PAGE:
Lying in the southernmost part of the Indian Peninsula, the state of Tamil is the fifth largest contributor to India's GDP and the most urbanised state in India. The state has the highest number (10.56 per cent) of business enterprises in India, compared to the population share of about 6 per cent. It is one of the foremost states in the country in terms of overall development.When it comes to healthcare, Tamil Nadu's reputation as a centre of excellence far exceeds other states.
"Healthcare in Tamil Nadu has earned a good reputation in the country because both the private as well as the Government hospitals are doing so well," says Dr V Mohan, Chairman, Dr Mohan's Diabetes Specialities Centre, Chennai.
However, a decade ago, hospitals in Tamil Nadu did not venture for sophisticated medical equipment due to the prohibitive cost. Experienced doctors were also not available for handling these hi-tech devices and to meet the emerging needs of patients who came for undergoing treatment for various ailments.
Financial institutions and banks were giving loans only on a selective basis and that too at higher rates of interest, unlike now when banks are vying with each other to offer loans for purchase of medical equipment at attractive and reduced rates of interest. These were detrimental factors in the past. Thankfully, the scenario has now totally changed. In the last few years, Tamil Nadu has started catering to more advanced care.
The cost of healthcare has also become considerably low in the state. According to Dr S Aravind, Administrator, Aravind Eye Hospital, Madurai, the advent of health insurance and State Employee Health Insurance (Star Insurance) have also ensured that advanced care is accessible to more people. "The State Government also approved the below poverty line insurance and with this help, the advanced care has become really accessible to that segment of the society." Several medical colleges, medical education and research institutes and healthcare centres contributed to the success of the healthcare industry in the state.
Says Dr G Bakthavathsalam, Chairman, KG Hospital & Post Graduate Medical Institute, Coimbatore, "Tamil Nadu has a potential of around Rs 10,000 crore in the hospital sector delivery and Rs 5,000 crore in the medical equipment sector annually."
Healthcare development first started in Chennai, a city that had a population of 4.34 million in the 2001 census. Apollo Hospital, Chennai was the first corporate hospital to be set up in Tamil Nadu and is still considered the role model for healthcare across the country. Other behemoths like Sankara Nethralaya, Madras Medical Mission, Sri Ramachandran Medical College (SRMC), Chettinad Health City, MV Diabetes and Dr Mohan's Diabetes have also significantly contributed to the city's healthcare landscape.
It is not just the bigger cities like Chennai who are dominating the scenario. Coimbatore is another city which is growing at a rapid pace with already the presence of four multi and super-speciality hospitals and a number of diagnostic laboratories, CT scan centres and MRI scan centers mushrooming in the city. As Coimbatore is transforming into medicity with four multi-speciality high-tech hospitals and more than five to six speciality hospitals, it has become a gateway for patients from neighboring states of Kerala, East and North-eastern India, and also for the foreign nationals. The city is also developing as a big IT hub with players like TCS, Wipro and Cognizant putting their offices. "Moreover, the Coimbatore Airport is coming with an international airport, which will give further impetus- almost 30 to 40 per cent increase in the healthcare business in the city," shares UK Ananthapadmanabhan, President, Kovai Medical Centre Hospital, Coimbatore.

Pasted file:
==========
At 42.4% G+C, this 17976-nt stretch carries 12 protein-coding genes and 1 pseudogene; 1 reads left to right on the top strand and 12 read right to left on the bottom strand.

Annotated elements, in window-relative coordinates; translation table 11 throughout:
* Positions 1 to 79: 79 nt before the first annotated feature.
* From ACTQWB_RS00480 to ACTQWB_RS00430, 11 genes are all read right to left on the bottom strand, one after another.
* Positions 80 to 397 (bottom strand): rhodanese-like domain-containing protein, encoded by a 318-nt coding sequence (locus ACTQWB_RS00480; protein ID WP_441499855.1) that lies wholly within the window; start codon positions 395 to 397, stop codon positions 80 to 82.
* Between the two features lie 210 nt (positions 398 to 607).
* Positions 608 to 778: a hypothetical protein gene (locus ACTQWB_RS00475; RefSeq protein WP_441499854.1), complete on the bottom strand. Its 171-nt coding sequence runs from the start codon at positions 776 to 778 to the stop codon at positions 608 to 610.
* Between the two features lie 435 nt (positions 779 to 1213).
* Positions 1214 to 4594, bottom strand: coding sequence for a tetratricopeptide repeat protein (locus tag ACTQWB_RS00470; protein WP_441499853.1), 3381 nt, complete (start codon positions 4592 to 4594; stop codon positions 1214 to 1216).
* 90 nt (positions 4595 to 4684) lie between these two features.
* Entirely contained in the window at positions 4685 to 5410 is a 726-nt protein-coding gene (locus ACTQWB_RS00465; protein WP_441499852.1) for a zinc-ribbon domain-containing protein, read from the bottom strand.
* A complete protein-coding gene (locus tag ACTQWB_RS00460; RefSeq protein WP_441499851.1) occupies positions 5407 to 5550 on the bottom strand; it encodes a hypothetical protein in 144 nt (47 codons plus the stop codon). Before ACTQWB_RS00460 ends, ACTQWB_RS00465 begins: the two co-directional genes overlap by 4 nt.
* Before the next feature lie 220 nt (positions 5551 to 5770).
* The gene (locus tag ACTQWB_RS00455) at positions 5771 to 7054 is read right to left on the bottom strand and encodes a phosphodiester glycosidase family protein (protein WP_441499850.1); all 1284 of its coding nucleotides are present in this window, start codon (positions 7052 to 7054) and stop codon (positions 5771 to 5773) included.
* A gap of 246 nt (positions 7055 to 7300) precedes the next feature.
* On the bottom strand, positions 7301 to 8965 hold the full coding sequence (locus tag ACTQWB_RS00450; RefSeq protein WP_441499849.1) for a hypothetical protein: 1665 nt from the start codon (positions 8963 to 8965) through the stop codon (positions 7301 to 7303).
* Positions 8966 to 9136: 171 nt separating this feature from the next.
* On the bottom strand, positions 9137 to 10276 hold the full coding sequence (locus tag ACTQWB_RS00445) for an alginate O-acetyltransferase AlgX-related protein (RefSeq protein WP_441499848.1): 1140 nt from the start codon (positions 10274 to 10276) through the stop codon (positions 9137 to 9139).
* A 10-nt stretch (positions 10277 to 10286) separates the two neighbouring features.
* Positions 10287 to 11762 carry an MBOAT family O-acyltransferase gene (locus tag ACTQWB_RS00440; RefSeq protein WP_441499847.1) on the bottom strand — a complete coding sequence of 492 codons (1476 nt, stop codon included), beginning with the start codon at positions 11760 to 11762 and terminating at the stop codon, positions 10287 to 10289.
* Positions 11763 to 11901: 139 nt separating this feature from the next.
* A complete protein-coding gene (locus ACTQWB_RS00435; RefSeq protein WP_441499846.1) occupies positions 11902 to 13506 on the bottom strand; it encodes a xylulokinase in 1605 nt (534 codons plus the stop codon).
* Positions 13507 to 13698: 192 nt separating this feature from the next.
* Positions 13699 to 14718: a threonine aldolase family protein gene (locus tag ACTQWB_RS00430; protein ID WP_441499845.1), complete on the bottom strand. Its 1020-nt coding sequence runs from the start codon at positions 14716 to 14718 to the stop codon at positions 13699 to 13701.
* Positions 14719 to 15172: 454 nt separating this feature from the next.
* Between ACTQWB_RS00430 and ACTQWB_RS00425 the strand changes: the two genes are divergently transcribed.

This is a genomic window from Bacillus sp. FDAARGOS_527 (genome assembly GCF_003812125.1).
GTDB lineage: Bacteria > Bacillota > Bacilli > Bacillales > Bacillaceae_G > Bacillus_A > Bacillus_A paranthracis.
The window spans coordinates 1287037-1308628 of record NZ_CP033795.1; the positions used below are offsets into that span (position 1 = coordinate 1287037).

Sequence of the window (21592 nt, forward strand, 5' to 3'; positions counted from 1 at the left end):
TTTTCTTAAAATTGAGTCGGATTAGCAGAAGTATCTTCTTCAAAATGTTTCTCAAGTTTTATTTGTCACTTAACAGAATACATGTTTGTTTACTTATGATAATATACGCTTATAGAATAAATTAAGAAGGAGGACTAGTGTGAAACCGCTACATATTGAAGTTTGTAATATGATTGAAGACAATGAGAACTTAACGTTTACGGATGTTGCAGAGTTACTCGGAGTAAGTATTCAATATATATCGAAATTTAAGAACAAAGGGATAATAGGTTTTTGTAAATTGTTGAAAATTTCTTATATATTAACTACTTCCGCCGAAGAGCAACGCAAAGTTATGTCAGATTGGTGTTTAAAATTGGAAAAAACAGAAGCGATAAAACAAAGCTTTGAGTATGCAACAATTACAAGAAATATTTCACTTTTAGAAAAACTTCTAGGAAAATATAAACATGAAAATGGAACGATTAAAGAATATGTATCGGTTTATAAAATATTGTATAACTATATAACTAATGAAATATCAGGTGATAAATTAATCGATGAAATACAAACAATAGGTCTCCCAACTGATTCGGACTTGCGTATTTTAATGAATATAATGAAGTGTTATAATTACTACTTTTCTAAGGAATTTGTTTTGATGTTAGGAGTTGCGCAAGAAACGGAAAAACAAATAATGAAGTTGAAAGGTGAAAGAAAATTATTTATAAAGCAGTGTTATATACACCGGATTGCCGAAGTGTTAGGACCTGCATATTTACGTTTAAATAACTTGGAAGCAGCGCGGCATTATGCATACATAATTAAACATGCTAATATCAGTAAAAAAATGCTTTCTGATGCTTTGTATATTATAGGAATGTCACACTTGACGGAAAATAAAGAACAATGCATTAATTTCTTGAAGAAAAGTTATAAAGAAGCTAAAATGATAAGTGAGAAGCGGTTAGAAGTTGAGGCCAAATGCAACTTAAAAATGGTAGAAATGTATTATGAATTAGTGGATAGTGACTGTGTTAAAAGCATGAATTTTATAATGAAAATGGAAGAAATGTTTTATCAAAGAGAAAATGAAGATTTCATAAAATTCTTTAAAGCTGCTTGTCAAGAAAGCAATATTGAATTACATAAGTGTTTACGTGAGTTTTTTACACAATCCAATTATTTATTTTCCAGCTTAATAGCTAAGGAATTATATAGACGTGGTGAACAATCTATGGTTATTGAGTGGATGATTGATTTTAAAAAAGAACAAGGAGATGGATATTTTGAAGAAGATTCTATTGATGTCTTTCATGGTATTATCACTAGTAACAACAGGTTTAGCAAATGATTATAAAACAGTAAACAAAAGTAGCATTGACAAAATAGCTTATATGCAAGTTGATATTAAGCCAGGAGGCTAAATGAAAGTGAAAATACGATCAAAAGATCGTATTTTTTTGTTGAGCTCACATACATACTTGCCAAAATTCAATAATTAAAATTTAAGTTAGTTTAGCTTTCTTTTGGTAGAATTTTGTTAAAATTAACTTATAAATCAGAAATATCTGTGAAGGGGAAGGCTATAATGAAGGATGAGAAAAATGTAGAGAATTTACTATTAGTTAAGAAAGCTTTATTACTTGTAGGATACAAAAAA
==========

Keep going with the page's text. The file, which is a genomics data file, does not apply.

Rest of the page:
Besides, Aravind Eye Institute in Madurai and Christian Medical College, Vellore have given the development a thrust
The state is blessed by a number of holiday spots, viz Ooty and Kodaikanal. Consequently, medical tourism has been gaining prominence rapidly in the state with five per cent of patients coming to Coimbatore and Chennai from other states. Every year, without fail, it witnesses patients (mainly from West Bengal and the North East) streaming into this state for its quality patient care services, experienced specialists and state-of-the-art infrastructure. Another five per cent of patients come from neighboring countries like Malaysia, Singapore, Maldives, Middle East and Bangladesh. Most of the western countries' patients prefer Chennai due to excellent air connectivity. Estimates suggest that around five lakh people from rest of India, apart from 40,000 foreigners have visited the state for various medical treatments in 2008.
"A small percentage of these patients also come from Kerala, Kolkata and North Eastern States to take treatment in Coimbatore due to excellent facilities available in the city," says an expert. The paying capacity of the people has also increased, leading to smaller cities having infrastructure to do more complex surgeries. A bypass surgery in Chennai will cost roughly around Rs 1.2 lakh while the same surgery in Mumbai will cost around Rs 2 lakh. Chennai with 750-odd hospitals and nursing homes cater to nearly a lakh of patients each day.
Source - express health care management